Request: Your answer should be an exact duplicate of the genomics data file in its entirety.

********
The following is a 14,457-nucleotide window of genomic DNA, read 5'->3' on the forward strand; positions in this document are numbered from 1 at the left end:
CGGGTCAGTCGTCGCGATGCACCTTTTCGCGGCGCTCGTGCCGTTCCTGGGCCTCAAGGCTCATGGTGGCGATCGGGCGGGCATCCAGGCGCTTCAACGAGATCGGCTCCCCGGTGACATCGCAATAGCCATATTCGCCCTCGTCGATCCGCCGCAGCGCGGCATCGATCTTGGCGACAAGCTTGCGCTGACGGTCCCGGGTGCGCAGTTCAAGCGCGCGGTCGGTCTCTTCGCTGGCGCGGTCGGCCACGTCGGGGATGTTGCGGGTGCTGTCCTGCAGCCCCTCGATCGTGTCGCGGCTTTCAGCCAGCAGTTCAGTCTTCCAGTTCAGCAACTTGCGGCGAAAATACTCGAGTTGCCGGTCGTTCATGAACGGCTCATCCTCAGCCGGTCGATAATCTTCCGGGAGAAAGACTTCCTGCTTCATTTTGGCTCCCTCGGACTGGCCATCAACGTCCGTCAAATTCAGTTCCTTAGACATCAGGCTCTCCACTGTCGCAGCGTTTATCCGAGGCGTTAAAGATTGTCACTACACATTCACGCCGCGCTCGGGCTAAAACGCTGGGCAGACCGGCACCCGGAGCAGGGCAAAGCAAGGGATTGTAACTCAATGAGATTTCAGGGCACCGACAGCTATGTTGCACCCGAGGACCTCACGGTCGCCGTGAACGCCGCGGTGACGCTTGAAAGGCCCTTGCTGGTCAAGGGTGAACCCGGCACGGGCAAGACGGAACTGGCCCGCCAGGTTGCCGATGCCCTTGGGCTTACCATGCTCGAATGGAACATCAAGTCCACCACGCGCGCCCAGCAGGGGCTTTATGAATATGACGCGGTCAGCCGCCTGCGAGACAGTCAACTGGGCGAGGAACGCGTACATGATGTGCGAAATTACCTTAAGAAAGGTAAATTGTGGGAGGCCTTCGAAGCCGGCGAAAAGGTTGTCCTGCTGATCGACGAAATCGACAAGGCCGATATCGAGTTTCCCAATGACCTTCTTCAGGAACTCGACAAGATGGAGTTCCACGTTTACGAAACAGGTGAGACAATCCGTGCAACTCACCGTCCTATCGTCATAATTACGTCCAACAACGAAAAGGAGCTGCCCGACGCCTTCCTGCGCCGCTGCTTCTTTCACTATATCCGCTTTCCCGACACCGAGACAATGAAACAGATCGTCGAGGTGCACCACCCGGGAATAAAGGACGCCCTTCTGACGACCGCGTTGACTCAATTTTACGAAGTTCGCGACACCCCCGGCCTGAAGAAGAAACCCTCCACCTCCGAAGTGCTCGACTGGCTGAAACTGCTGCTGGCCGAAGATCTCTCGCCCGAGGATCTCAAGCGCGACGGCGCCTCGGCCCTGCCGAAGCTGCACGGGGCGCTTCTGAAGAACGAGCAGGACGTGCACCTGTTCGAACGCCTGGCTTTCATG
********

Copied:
The following is a 14,457-nucleotide window of genomic DNA, read 5'->3' on the forward strand; positions in this document are numbered from 1 at the left end:
CGGGTCAGTCGTCGCGATGCACCTTTTCGCGGCGCTCGTGCCGTTCCTGGGCCTCAAGGCTCATGGTGGCGATCGGGCGGGCATCCAGGCGCTTCAACGAGATCGGCTCCCCGGTGACATCGCAATAGCCATATTCGCCCTCGTCGATCCGCCGCAGCGCGGCATCGATCTTGGCGACAAGCTTGCGCTGACGGTCCCGGGTGCGCAGTTCAAGCGCGCGGTCGGTCTCTTCGCTGGCGCGGTCGGCCACGTCGGGGATGTTGCGGGTGCTGTCCTGCAGCCCCTCGATCGTGTCGCGGCTTTCAGCCAGCAGTTCAGTCTTCCAGTTCAGCAACTTGCGGCGAAAATACTCGAGTTGCCGGTCGTTCATGAACGGCTCATCCTCAGCCGGTCGATAATCTTCCGGGAGAAAGACTTCCTGCTTCATTTTGGCTCCCTCGGACTGGCCATCAACGTCCGTCAAATTCAGTTCCTTAGACATCAGGCTCTCCACTGTCGCAGCGTTTATCCGAGGCGTTAAAGATTGTCACTACACATTCACGCCGCGCTCGGGCTAAAACGCTGGGCAGACCGGCACCCGGAGCAGGGCAAAGCAAGGGATTGTAACTCAATGAGATTTCAGGGCACCGACAGCTATGTTGCACCCGAGGACCTCACGGTCGCCGTGAACGCCGCGGTGACGCTTGAAAGGCCCTTGCTGGTCAAGGGTGAACCCGGCACGGGCAAGACGGAACTGGCCCGCCAGGTTGCCGATGCCCTTGGGCTTACCATGCTCGAATGGAACATCAAGTCCACCACGCGCGCCCAGCAGGGGCTTTATGAATATGACGCGGTCAGCCGCCTGCGAGACAGTCAACTGGGCGAGGAACGCGTACATGATGTGCGAAATTACCTTAAGAAAGGTAAATTGTGGGAGGCCTTCGAAGCCGGCGAAAAGGTTGTCCTGCTGATCGACGAAATCGACAAGGCCGATATCGAGTTTCCCAATGACCTTCTTCAGGAACTCGACAAGATGGAGTTCCACGTTTACGAAACAGGTGAGACAATCCGTGCAACTCACCGTCCTATCGTCATAATTACGTCCAACAACGAAAAGGAGCTGCCCGACGCCTTCCTGCGCCGCTGCTTCTTTCACTATATCCGCTTTCCCGACACCGAGACAATGAAACAGATCGTCGAGGTGCACCACCCGGGAATAAAGGACGCCCTTCTGACGACCGCGTTGACTCAATTTTACGAAGTTCGCGACACCCCCGGCCTGAAGAAGAAACCCTCCACCTCCGAAGTGCTCGACTGGCTGAAACTGCTGCTGGCCGAAGATCTCTCGCCCGAGGATCTCAAGCGCGACGGCGCCTCGGCCCTGCCGAAGCTGCACGGGGCGCTTCTGAAGAACGAGCAGGACGTGCACCTGTTCGAACGCCTGGCTTTCATG